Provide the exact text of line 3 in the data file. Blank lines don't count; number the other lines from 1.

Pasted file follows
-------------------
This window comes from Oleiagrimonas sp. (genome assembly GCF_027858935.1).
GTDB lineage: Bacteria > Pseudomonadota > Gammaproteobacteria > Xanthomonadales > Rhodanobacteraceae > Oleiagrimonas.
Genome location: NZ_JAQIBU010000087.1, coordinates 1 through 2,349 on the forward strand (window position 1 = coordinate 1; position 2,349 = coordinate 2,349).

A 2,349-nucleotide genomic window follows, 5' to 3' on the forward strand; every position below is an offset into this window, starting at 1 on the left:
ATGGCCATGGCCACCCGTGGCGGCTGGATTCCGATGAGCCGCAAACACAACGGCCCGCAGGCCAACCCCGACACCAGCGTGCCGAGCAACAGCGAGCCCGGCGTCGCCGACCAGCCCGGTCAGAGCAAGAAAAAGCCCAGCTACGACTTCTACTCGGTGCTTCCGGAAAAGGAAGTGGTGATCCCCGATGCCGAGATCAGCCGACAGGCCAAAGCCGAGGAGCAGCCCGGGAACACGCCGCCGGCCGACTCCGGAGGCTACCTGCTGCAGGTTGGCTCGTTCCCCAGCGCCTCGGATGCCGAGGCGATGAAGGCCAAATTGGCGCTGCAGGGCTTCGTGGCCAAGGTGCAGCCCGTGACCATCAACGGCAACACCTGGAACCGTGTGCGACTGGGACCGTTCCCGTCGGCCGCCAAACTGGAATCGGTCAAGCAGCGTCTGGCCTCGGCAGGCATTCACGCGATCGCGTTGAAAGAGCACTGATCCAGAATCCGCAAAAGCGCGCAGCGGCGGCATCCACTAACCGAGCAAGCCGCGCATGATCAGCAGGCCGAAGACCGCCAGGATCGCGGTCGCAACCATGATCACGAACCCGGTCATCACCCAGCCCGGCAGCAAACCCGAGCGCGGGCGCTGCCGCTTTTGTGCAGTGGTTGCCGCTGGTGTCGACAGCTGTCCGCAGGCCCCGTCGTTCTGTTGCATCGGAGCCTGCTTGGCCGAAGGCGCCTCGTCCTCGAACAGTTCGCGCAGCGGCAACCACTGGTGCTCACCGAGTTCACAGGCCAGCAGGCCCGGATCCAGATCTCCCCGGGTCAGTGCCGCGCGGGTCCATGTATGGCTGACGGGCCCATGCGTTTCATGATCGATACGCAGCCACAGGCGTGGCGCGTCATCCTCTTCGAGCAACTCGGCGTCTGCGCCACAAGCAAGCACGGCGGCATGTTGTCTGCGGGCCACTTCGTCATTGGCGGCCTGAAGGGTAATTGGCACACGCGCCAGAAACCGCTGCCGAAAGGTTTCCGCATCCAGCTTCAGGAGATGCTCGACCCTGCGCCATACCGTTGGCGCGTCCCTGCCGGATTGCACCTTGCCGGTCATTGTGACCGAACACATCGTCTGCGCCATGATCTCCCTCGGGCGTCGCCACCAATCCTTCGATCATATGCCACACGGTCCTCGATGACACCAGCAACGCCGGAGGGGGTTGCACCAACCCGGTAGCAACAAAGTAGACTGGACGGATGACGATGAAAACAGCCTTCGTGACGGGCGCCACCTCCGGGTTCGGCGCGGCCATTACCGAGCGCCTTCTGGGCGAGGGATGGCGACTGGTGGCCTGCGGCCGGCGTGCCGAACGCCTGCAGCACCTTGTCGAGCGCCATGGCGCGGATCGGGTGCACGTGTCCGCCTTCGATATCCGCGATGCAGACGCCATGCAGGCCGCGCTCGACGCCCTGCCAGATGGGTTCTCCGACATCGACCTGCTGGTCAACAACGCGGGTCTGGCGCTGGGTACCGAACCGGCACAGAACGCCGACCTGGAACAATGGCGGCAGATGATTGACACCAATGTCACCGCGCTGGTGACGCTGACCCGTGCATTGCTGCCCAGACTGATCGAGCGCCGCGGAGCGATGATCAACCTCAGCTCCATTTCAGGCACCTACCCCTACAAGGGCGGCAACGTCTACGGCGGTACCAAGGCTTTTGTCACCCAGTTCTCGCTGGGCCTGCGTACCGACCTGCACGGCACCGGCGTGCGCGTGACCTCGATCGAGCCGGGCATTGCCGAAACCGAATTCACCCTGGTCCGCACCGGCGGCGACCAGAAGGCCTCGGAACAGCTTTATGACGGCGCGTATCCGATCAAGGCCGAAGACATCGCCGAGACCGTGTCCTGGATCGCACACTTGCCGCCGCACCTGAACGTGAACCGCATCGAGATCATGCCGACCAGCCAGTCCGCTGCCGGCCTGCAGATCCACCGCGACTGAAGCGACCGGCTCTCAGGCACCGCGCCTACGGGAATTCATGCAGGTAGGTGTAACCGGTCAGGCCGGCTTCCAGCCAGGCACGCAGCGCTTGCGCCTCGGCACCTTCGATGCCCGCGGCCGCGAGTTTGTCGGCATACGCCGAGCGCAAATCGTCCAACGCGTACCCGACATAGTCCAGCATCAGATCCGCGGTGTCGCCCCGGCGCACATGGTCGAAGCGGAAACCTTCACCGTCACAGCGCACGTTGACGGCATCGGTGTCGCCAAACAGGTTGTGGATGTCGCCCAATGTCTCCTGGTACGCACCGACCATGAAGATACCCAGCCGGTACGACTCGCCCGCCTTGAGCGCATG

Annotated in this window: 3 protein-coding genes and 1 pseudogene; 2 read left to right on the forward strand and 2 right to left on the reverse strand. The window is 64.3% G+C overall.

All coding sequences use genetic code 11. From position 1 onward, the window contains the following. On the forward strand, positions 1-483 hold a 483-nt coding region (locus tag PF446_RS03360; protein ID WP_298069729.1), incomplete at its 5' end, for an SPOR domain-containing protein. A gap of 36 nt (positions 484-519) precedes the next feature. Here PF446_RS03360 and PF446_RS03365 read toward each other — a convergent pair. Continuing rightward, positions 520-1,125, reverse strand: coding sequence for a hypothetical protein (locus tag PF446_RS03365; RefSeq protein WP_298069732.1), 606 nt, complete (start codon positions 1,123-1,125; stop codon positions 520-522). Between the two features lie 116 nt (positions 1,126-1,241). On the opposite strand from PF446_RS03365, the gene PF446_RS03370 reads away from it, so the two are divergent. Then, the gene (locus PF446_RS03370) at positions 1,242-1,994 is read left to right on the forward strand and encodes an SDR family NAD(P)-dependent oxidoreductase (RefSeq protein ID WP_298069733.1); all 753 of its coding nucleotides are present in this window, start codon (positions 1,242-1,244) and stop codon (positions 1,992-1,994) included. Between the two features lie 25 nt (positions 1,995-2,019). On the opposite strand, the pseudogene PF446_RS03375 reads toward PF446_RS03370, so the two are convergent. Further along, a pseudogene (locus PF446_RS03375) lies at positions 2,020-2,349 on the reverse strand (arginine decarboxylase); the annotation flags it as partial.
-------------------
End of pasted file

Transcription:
Genome location: NZ_JAQIBU010000087.1, coordinates 1 through 2,349 on the forward strand (window position 1 = coordinate 1; position 2,349 = coordinate 2,349).